- What content do you have or need to have for the site?
- Do you have the technical skills to update and patch the website?
- What are your goals and outcomes for the site?
- Who will read the site?
- What are they looking for?
- What do they need to do?
When developing official sites that represent the University and its various departments, Moraca always makes people aware that there are specific IT security and usage policies, requirements and recommendations (http://www.princeton.edu/itpolicy) such as those that prevent the selling of items, biased or political representation, and so on. The Office of Communications has its own set of required elements, such as site owner contact information, and highly suggested features, such as the prominent presence of your site’s title on every page (http://www.princeton.edu/communications/services/web/launch/requirements/).
Moraca noted that there are now 8 options for publishing at Princeton, shown here in this handy chart from her slide deck:
|Faculty, Researchers, Graduate Students||Yes||Free|
|Departments, Faculty, and Staff||Yes||Free|
|Central File Server
(Departmental and Personal)
|Departments, ODUS-recognized student groups, Courses||Yes||Free|
|Departments||Yes||Free – $50/hour|
|Departments||Yes||Custom projects only available at this time ($50/hour). Free option on the horizon.|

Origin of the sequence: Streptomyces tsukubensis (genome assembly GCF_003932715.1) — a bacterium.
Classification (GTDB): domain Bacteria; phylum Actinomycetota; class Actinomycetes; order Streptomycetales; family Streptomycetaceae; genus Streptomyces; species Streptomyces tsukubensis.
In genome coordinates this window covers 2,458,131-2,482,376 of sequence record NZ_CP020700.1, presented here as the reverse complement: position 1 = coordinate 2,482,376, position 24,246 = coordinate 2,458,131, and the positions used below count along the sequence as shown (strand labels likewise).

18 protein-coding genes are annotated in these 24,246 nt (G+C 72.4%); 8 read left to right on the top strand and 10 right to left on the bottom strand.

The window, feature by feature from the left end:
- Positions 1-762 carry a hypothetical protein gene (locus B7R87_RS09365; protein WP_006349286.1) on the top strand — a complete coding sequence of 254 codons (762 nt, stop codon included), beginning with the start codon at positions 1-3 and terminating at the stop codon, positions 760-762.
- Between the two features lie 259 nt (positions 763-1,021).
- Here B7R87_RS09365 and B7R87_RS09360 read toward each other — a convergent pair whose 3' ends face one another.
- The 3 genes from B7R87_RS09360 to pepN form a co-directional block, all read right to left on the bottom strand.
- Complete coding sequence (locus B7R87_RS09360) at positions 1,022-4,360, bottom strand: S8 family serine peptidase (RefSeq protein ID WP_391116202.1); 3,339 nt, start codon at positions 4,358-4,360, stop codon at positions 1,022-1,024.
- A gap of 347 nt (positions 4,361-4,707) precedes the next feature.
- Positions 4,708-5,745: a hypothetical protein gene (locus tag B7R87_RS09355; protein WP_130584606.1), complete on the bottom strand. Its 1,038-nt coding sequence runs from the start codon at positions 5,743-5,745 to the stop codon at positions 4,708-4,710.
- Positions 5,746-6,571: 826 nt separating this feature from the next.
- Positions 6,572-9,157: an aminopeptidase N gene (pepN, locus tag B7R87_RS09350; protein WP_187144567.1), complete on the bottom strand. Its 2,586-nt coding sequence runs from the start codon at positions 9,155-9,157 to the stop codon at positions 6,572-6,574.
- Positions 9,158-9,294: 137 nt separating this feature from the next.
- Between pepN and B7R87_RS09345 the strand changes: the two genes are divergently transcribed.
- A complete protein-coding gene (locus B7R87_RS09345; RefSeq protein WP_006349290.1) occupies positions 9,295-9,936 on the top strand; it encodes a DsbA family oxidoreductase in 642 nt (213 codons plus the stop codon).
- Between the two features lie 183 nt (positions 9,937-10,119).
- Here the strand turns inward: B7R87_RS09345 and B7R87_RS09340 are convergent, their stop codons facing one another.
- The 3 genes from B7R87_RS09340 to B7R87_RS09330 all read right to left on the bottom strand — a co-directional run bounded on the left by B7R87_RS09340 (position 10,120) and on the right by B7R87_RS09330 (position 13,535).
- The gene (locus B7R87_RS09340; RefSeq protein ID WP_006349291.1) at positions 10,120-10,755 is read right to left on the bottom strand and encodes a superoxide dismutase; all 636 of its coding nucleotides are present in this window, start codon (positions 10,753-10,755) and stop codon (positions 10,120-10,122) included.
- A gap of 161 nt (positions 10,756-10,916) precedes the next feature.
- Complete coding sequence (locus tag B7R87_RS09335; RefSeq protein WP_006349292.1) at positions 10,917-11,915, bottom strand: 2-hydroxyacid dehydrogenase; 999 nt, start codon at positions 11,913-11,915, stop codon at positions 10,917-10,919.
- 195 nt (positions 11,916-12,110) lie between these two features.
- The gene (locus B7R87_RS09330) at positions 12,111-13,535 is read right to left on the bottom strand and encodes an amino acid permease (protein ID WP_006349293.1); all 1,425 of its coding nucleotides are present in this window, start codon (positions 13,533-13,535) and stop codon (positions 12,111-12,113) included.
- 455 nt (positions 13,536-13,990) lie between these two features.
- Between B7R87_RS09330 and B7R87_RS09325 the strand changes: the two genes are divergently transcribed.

Moraca described the options in some detail, organizing the options according to those available for individuals, individuals & groups, and groups only.
Google sites for students integrates with Google Apps, calendaring, blogs, and is templated, quick, easy to use, and has a point-and-click interface. OIT provides some light support, and the service is free to students. There is no fee-based customization for this service. http://www.princeton.edu/studentapps/google-apps/
Open Scholar is available for faculty, researchers and grad students who want to have a professional online presence with CV options. It is templated, quick to edit, easy to use, offers a point and click interface, and offers biography, publication and bibliography information, calendaring, classes, and more. It is supported, managed, patched, and secured by OIT. It is not very customizable, and there is a 2 GB quota. http://www.princeton.edu/etc/services/openscholar/
For individuals and groups:
SharePoint is available for faculty, staff and groups. It is templated, and best used for sharing information and documents. At Princeton, it is typically used as an intranet for internal, protected sharing, and not as a world-facing site. NetID is required for creation, but guest access is available. It is well supported, and users can get training. It is free, and there is no customization available. http://helpdesk.princeton.edu/kb/display.plx?ID=5286